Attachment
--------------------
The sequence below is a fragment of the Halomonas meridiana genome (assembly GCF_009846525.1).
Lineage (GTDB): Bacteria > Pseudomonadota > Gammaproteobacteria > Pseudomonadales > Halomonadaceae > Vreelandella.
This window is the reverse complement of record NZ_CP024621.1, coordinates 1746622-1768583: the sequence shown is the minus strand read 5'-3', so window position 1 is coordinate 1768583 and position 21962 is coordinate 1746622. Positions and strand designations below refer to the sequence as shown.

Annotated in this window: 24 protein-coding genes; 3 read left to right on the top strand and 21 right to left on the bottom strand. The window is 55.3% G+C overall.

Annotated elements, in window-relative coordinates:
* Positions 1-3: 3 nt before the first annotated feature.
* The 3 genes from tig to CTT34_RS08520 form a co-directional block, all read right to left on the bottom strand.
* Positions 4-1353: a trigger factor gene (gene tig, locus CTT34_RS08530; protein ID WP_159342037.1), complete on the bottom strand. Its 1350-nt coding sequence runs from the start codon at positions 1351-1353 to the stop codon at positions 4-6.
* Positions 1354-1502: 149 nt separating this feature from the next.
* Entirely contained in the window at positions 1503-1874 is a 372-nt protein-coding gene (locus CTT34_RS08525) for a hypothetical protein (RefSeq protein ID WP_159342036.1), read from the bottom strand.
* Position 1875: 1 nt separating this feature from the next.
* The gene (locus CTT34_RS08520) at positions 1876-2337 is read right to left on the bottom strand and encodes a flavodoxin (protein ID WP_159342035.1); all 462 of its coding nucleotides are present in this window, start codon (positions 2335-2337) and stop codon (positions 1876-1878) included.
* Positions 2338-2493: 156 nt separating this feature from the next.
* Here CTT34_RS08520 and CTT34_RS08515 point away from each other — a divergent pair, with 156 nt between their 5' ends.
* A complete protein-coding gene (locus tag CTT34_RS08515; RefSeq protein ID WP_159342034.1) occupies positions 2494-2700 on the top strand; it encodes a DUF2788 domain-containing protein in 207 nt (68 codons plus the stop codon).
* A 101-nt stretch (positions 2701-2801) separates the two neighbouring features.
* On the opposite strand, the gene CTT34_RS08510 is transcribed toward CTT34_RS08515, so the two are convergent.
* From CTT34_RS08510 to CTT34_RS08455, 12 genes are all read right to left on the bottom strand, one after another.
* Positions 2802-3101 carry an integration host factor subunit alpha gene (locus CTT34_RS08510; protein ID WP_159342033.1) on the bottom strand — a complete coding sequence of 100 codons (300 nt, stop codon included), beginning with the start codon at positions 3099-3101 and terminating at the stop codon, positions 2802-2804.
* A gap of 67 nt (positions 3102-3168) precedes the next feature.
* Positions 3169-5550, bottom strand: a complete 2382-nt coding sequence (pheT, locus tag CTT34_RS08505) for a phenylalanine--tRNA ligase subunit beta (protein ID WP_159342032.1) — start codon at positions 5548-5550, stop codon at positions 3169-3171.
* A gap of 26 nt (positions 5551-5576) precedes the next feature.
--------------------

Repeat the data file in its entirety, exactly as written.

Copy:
The sequence below is a fragment of the Halomonas meridiana genome (assembly GCF_009846525.1).
Lineage (GTDB): Bacteria > Pseudomonadota > Gammaproteobacteria > Pseudomonadales > Halomonadaceae > Vreelandella.
This window is the reverse complement of record NZ_CP024621.1, coordinates 1746622-1768583: the sequence shown is the minus strand read 5'-3', so window position 1 is coordinate 1768583 and position 21962 is coordinate 1746622. Positions and strand designations below refer to the sequence as shown.

Annotated in this window: 24 protein-coding genes; 3 read left to right on the top strand and 21 right to left on the bottom strand. The window is 55.3% G+C overall.

Annotated elements, in window-relative coordinates:
* Positions 1-3: 3 nt before the first annotated feature.
* The 3 genes from tig to CTT34_RS08520 form a co-directional block, all read right to left on the bottom strand.
* Positions 4-1353: a trigger factor gene (gene tig, locus CTT34_RS08530; protein ID WP_159342037.1), complete on the bottom strand. Its 1350-nt coding sequence runs from the start codon at positions 1351-1353 to the stop codon at positions 4-6.
* Positions 1354-1502: 149 nt separating this feature from the next.
* Entirely contained in the window at positions 1503-1874 is a 372-nt protein-coding gene (locus CTT34_RS08525) for a hypothetical protein (RefSeq protein ID WP_159342036.1), read from the bottom strand.
* Position 1875: 1 nt separating this feature from the next.
* The gene (locus CTT34_RS08520) at positions 1876-2337 is read right to left on the bottom strand and encodes a flavodoxin (protein ID WP_159342035.1); all 462 of its coding nucleotides are present in this window, start codon (positions 2335-2337) and stop codon (positions 1876-1878) included.
* Positions 2338-2493: 156 nt separating this feature from the next.
* Here CTT34_RS08520 and CTT34_RS08515 point away from each other — a divergent pair, with 156 nt between their 5' ends.
* A complete protein-coding gene (locus tag CTT34_RS08515; RefSeq protein ID WP_159342034.1) occupies positions 2494-2700 on the top strand; it encodes a DUF2788 domain-containing protein in 207 nt (68 codons plus the stop codon).
* A 101-nt stretch (positions 2701-2801) separates the two neighbouring features.
* On the opposite strand, the gene CTT34_RS08510 is transcribed toward CTT34_RS08515, so the two are convergent.
* From CTT34_RS08510 to CTT34_RS08455, 12 genes are all read right to left on the bottom strand, one after another.
* Positions 2802-3101 carry an integration host factor subunit alpha gene (locus CTT34_RS08510; protein ID WP_159342033.1) on the bottom strand — a complete coding sequence of 100 codons (300 nt, stop codon included), beginning with the start codon at positions 3099-3101 and terminating at the stop codon, positions 2802-2804.
* A gap of 67 nt (positions 3102-3168) precedes the next feature.
* Positions 3169-5550, bottom strand: a complete 2382-nt coding sequence (pheT, locus tag CTT34_RS08505) for a phenylalanine--tRNA ligase subunit beta (protein ID WP_159342032.1) — start codon at positions 5548-5550, stop codon at positions 3169-3171.
* A gap of 26 nt (positions 5551-5576) precedes the next feature.